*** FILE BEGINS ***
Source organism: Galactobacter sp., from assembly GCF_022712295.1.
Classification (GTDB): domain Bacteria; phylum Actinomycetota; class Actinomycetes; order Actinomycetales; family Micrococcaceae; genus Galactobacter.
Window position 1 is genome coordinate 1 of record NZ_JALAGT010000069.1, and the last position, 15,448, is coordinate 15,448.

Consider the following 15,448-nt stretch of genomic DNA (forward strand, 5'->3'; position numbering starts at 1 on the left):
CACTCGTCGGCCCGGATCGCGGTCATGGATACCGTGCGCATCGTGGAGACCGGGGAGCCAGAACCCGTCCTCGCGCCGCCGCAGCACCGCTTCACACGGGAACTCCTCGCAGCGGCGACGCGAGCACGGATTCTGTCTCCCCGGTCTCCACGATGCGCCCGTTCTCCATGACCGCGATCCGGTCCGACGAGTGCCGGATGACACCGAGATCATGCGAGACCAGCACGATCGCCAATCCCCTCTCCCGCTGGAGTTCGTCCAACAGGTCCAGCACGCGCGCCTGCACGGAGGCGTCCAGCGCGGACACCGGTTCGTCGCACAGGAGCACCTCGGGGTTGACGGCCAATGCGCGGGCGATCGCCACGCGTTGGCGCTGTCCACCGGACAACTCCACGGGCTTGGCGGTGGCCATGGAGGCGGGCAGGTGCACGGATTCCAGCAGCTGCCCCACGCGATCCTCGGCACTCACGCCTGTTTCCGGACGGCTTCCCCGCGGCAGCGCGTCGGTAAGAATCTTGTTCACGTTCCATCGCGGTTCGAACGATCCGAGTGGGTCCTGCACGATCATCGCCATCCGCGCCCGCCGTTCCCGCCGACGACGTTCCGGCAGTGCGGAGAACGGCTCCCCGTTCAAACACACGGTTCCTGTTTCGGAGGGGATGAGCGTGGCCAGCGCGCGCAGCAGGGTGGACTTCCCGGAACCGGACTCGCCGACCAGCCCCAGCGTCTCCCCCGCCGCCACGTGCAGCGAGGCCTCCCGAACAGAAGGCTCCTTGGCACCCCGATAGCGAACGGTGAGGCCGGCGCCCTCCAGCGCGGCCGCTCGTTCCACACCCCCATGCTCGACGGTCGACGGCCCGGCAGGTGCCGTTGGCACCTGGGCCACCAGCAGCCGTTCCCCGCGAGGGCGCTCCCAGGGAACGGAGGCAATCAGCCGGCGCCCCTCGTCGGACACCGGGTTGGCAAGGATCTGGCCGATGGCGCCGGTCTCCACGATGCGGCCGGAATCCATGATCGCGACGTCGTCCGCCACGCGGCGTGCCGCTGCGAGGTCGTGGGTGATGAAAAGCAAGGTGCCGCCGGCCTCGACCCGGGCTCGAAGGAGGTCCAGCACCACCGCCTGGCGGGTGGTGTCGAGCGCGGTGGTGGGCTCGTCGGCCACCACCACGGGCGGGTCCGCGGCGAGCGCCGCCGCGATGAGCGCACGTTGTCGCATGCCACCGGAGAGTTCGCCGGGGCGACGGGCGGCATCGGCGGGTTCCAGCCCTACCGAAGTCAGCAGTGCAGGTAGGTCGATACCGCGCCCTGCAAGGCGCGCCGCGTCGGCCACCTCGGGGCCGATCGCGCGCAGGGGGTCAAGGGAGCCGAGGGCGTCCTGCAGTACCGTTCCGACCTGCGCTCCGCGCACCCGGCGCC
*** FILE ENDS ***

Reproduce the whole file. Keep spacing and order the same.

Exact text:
Source organism: Galactobacter sp., from assembly GCF_022712295.1.
Classification (GTDB): domain Bacteria; phylum Actinomycetota; class Actinomycetes; order Actinomycetales; family Micrococcaceae; genus Galactobacter.
Window position 1 is genome coordinate 1 of record NZ_JALAGT010000069.1, and the last position, 15,448, is coordinate 15,448.

Consider the following 15,448-nt stretch of genomic DNA (forward strand, 5'->3'; position numbering starts at 1 on the left):
CACTCGTCGGCCCGGATCGCGGTCATGGATACCGTGCGCATCGTGGAGACCGGGGAGCCAGAACCCGTCCTCGCGCCGCCGCAGCACCGCTTCACACGGGAACTCCTCGCAGCGGCGACGCGAGCACGGATTCTGTCTCCCCGGTCTCCACGATGCGCCCGTTCTCCATGACCGCGATCCGGTCCGACGAGTGCCGGATGACACCGAGATCATGCGAGACCAGCACGATCGCCAATCCCCTCTCCCGCTGGAGTTCGTCCAACAGGTCCAGCACGCGCGCCTGCACGGAGGCGTCCAGCGCGGACACCGGTTCGTCGCACAGGAGCACCTCGGGGTTGACGGCCAATGCGCGGGCGATCGCCACGCGTTGGCGCTGTCCACCGGACAACTCCACGGGCTTGGCGGTGGCCATGGAGGCGGGCAGGTGCACGGATTCCAGCAGCTGCCCCACGCGATCCTCGGCACTCACGCCTGTTTCCGGACGGCTTCCCCGCGGCAGCGCGTCGGTAAGAATCTTGTTCACGTTCCATCGCGGTTCGAACGATCCGAGTGGGTCCTGCACGATCATCGCCATCCGCGCCCGCCGTTCCCGCCGACGACGTTCCGGCAGTGCGGAGAACGGCTCCCCGTTCAAACACACGGTTCCTGTTTCGGAGGGGATGAGCGTGGCCAGCGCGCGCAGCAGGGTGGACTTCCCGGAACCGGACTCGCCGACCAGCCCCAGCGTCTCCCCCGCCGCCACGTGCAGCGAGGCCTCCCGAACAGAAGGCTCCTTGGCACCCCGATAGCGAACGGTGAGGCCGGCGCCCTCCAGCGCGGCCGCTCGTTCCACACCCCCATGCTCGACGGTCGACGGCCCGGCAGGTGCCGTTGGCACCTGGGCCACCAGCAGCCGTTCCCCGCGAGGGCGCTCCCAGGGAACGGAGGCAATCAGCCGGCGCCCCTCGTCGGACACCGGGTTGGCAAGGATCTGGCCGATGGCGCCGGTCTCCACGATGCGGCCGGAATCCATGATCGCGACGTCGTCCGCCACGCGGCGTGCCGCTGCGAGGTCGTGGGTGATGAAAAGCAAGGTGCCGCCGGCCTCGACCCGGGCTCGAAGGAGGTCCAGCACCACCGCCTGGCGGGTGGTGTCGAGCGCGGTGGTGGGCTCGTCGGCCACCACCACGGGCGGGTCCGCGGCGAGCGCCGCCGCGATGAGCGCACGTTGTCGCATGCCACCGGAGAGTTCGCCGGGGCGACGGGCGGCATCGGCGGGTTCCAGCCCTACCGAAGTCAGCAGTGCAGGTAGGTCGATACCGCGCCCTGCAAGGCGCGCCGCGTCGGCCACCTCGGGGCCGATCGCGCGCAGGGGGTCAAGGGAGCCGAGGGCGTCCTGCAGTACCGTTCCGACCTGCGCTCCGCGCACCCGGCGCC